Why Trust God?

Someone recently referred me to the book of Job and told me: I do not know God's plan, but I trust him. Let me comment. In the first place, it's obvious to any thinking person that Job is Hebraic poetry which was never meant to portray historical conversations between God, Job and Satan (remember, it was poetry! Do YOU know anyone who speaks extemporaneously in Hebraic parallelistic poetic rhymes?).

In this story Job was put to a test. His whole family suffered with him. And why? So that an all knowing God (and/or one who determines all events) could win a contest with an "accuser" (lit. heavenly prosecutor who was overzealous in doing his job as a fully credentialed member of the heavenly court). The fact is, "satan" shouldn't have been given the time of day.

Job was experimented on by a God who knew the end result to win a bet, a contest. Why? There's no indication that God really loved Job or his family. To test this, just ask yourself if you would allow "satan" to do what he did here to a loved one of YOURS, especially if you knew the outcome. There's no reason to do so. Life throws so many real tests at us we don't have to fabricate them. God shouldn't have allowed it, if he loved Job and his family.

Job was never asked beforehand whether or not he wished to participate, and neither was his family, most all of whom died. We punish people who experiment on others without prior consent, even if those we experiment on are prisoners. Josef Mengele is widely hailed as a monster for doing just that to Holocaust victims. But God gets a free ride here. Why? Because he's bigger than us....that's why. Not because he's better than us. He's a monster....a bully....a king who will do with his subjects as he sees fit. This kingship model comes directly from ancient views of kings who did whatever they wanted to with their subjects. But kings were feared in the ancient world...they were not usually loved. All they were concerned with was peace in their kingdoms. They were not generally concerned if their subjects loved them, since subjects could be put down. Kings were only afraid, or fearful, if there was potential for an uprising or an assassination, hence the Bible depicts God as fearful too.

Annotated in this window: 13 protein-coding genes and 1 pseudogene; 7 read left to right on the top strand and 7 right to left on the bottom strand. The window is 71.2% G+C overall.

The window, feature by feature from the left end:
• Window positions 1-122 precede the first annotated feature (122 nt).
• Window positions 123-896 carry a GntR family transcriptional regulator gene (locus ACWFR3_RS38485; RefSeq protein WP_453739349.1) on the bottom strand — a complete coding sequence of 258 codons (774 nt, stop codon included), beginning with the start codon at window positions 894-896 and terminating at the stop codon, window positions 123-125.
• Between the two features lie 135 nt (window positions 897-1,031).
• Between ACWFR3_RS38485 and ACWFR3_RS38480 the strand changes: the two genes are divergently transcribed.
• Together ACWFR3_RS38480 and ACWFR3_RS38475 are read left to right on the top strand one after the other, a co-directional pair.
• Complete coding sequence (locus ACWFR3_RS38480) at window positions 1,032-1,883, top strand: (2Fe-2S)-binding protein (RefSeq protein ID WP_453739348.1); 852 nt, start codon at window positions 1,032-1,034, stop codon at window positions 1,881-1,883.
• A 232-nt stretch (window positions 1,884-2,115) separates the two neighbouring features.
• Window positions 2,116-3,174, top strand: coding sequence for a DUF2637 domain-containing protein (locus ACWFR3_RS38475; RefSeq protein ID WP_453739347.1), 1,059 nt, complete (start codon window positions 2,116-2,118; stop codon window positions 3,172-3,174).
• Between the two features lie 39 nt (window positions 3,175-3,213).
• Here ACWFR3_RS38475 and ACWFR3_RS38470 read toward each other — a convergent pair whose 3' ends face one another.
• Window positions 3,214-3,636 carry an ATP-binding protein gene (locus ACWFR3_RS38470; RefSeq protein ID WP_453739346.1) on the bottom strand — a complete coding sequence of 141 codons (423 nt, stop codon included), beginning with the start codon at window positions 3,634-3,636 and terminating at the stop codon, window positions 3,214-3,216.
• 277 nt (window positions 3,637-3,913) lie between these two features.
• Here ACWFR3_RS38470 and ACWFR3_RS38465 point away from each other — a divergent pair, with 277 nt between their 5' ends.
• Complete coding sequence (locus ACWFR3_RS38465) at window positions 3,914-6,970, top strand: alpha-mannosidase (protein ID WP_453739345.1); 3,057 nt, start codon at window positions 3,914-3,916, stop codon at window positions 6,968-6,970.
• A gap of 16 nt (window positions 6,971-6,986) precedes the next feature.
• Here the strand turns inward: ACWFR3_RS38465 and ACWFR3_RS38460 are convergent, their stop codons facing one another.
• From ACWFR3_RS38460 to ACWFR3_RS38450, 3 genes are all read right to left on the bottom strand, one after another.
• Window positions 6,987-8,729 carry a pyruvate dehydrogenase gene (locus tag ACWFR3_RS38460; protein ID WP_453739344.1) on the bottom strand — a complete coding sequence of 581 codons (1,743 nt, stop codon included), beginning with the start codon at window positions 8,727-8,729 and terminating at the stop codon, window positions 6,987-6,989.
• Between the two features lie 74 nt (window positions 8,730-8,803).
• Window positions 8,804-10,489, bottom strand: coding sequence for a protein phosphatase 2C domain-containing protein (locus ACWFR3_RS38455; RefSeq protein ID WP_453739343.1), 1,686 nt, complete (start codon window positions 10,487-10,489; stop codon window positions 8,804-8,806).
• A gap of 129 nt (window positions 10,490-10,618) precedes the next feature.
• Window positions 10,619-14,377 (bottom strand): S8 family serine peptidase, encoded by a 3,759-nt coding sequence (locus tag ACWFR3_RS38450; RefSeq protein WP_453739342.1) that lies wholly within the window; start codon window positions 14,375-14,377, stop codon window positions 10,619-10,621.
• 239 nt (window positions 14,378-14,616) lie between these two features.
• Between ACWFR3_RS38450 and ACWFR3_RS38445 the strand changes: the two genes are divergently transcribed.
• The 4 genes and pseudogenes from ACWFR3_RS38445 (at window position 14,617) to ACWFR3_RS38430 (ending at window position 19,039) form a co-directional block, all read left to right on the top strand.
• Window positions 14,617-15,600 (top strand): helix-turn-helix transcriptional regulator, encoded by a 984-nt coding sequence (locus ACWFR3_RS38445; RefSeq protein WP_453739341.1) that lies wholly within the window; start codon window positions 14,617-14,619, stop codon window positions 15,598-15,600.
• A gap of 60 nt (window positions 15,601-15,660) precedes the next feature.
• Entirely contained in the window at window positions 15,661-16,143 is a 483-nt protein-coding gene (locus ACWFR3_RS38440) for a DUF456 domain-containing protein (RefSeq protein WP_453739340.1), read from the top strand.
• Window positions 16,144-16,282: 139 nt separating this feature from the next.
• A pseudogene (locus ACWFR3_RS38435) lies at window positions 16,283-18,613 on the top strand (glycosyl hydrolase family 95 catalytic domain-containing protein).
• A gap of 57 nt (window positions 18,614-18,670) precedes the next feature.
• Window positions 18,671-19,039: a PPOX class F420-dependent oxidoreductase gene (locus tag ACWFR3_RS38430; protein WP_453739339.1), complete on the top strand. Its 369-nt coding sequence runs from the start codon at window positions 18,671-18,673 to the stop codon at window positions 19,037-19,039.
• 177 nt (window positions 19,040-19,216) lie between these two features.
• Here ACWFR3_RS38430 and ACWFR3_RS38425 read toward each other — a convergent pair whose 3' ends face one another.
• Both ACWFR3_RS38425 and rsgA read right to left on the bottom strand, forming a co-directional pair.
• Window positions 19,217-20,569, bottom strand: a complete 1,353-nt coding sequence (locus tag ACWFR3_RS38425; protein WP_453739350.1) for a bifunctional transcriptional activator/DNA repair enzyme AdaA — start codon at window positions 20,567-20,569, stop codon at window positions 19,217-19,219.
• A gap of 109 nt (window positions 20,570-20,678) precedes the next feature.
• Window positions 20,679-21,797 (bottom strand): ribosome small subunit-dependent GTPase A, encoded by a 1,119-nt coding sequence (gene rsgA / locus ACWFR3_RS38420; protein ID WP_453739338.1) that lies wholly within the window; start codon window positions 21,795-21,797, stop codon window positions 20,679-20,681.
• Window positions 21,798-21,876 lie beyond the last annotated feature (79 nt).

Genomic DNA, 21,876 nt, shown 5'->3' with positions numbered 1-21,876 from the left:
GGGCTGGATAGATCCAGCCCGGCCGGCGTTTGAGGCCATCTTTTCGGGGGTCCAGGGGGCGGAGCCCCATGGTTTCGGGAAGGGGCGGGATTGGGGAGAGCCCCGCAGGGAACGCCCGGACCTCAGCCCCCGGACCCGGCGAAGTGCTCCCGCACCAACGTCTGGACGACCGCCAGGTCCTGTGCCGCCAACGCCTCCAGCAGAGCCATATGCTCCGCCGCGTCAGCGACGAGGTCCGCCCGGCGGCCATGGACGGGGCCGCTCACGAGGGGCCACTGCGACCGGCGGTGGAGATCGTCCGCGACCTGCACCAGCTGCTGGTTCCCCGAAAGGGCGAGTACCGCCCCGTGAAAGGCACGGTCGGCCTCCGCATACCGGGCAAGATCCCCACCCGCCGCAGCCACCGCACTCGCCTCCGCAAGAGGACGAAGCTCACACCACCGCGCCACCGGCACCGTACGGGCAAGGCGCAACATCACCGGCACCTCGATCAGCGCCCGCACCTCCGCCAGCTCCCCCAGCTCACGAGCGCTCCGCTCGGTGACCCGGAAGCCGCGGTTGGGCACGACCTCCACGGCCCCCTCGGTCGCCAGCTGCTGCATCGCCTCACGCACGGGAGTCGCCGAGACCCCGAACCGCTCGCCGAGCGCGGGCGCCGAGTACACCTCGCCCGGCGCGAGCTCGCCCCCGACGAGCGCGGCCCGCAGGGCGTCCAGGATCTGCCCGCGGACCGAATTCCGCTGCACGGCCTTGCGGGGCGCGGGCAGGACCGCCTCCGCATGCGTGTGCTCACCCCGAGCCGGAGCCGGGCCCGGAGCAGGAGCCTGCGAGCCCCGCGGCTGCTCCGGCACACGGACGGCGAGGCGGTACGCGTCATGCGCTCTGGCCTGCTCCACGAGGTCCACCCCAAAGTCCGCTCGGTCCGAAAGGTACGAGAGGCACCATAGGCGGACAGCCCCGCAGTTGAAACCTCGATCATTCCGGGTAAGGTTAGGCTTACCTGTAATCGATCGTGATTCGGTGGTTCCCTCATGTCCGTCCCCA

And this kingship model was written by ancients to describe the God that Christians worship. Christians have been tricked into loving such a king because they believe this God-king, can do anything he wants to do, call it good, and then demand that his subjects worship him. But I say no. This God is merely bigger than us, if he exists, and that's all. He's the biggest boy on the block. He can push us around, cause us to suffer, and punish us all he wants to. But I will not be tricked into loving and/or worshipping this bully. If he exists, the best I can do is to fear him. But love him? I cannot do that.